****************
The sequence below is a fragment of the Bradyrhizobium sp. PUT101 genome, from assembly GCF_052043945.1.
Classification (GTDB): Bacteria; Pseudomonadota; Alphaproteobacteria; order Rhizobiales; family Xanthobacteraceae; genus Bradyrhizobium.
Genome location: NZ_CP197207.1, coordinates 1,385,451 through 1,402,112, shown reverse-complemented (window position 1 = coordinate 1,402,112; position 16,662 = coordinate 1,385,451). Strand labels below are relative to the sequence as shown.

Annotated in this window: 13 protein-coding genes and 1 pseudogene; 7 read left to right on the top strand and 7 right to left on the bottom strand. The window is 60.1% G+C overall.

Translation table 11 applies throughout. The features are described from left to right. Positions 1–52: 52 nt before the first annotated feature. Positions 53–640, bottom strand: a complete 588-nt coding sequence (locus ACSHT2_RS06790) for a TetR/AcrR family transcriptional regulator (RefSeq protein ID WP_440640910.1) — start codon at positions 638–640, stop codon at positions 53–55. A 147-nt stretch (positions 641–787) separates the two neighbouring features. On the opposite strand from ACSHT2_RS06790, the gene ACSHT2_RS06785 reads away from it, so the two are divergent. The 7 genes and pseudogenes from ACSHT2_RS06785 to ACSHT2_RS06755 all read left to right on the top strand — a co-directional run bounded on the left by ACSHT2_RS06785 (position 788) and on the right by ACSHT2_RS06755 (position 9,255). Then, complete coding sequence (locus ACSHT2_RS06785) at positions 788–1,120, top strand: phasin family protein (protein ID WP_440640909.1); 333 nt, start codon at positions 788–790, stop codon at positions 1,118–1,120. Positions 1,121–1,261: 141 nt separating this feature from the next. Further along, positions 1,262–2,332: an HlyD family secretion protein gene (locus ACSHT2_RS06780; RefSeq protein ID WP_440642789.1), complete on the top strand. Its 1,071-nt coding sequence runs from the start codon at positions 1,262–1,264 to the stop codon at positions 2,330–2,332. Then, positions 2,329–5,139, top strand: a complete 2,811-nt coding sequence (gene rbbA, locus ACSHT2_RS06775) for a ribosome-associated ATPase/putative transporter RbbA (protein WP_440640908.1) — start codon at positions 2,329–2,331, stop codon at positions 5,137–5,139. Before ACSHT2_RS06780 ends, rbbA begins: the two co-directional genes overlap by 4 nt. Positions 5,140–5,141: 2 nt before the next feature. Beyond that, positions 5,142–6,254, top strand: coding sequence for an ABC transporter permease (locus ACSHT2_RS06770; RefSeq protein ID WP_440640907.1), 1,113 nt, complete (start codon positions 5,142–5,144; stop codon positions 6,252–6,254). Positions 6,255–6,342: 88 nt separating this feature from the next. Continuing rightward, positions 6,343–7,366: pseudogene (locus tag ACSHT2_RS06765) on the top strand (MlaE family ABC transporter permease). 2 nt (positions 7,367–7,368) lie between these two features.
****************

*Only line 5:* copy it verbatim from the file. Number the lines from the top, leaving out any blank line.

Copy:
Translation table 11 applies throughout. The features are described from left to right. Positions 1–52: 52 nt before the first annotated feature. Positions 53–640, bottom strand: a complete 588-nt coding sequence (locus ACSHT2_RS06790) for a TetR/AcrR family transcriptional regulator (RefSeq protein ID WP_440640910.1) — start codon at positions 638–640, stop codon at positions 53–55. A 147-nt stretch (positions 641–787) separates the two neighbouring features. On the opposite strand from ACSHT2_RS06790, the gene ACSHT2_RS06785 reads away from it, so the two are divergent. The 7 genes and pseudogenes from ACSHT2_RS06785 to ACSHT2_RS06755 all read left to right on the top strand — a co-directional run bounded on the left by ACSHT2_RS06785 (position 788) and on the right by ACSHT2_RS06755 (position 9,255). Then, complete coding sequence (locus ACSHT2_RS06785) at positions 788–1,120, top strand: phasin family protein (protein ID WP_440640909.1); 333 nt, start codon at positions 788–790, stop codon at positions 1,118–1,120. Positions 1,121–1,261: 141 nt separating this feature from the next. Further along, positions 1,262–2,332: an HlyD family secretion protein gene (locus ACSHT2_RS06780; RefSeq protein ID WP_440642789.1), complete on the top strand. Its 1,071-nt coding sequence runs from the start codon at positions 1,262–1,264 to the stop codon at positions 2,330–2,332. Then, positions 2,329–5,139, top strand: a complete 2,811-nt coding sequence (gene rbbA, locus ACSHT2_RS06775) for a ribosome-associated ATPase/putative transporter RbbA (protein WP_440640908.1) — start codon at positions 2,329–2,331, stop codon at positions 5,137–5,139. Before ACSHT2_RS06780 ends, rbbA begins: the two co-directional genes overlap by 4 nt. Positions 5,140–5,141: 2 nt before the next feature. Beyond that, positions 5,142–6,254, top strand: coding sequence for an ABC transporter permease (locus ACSHT2_RS06770; RefSeq protein ID WP_440640907.1), 1,113 nt, complete (start codon positions 5,142–5,144; stop codon positions 6,252–6,254). Positions 6,255–6,342: 88 nt separating this feature from the next. Continuing rightward, positions 6,343–7,366: pseudogene (locus tag ACSHT2_RS06765) on the top strand (MlaE family ABC transporter permease). 2 nt (positions 7,367–7,368) lie between these two features.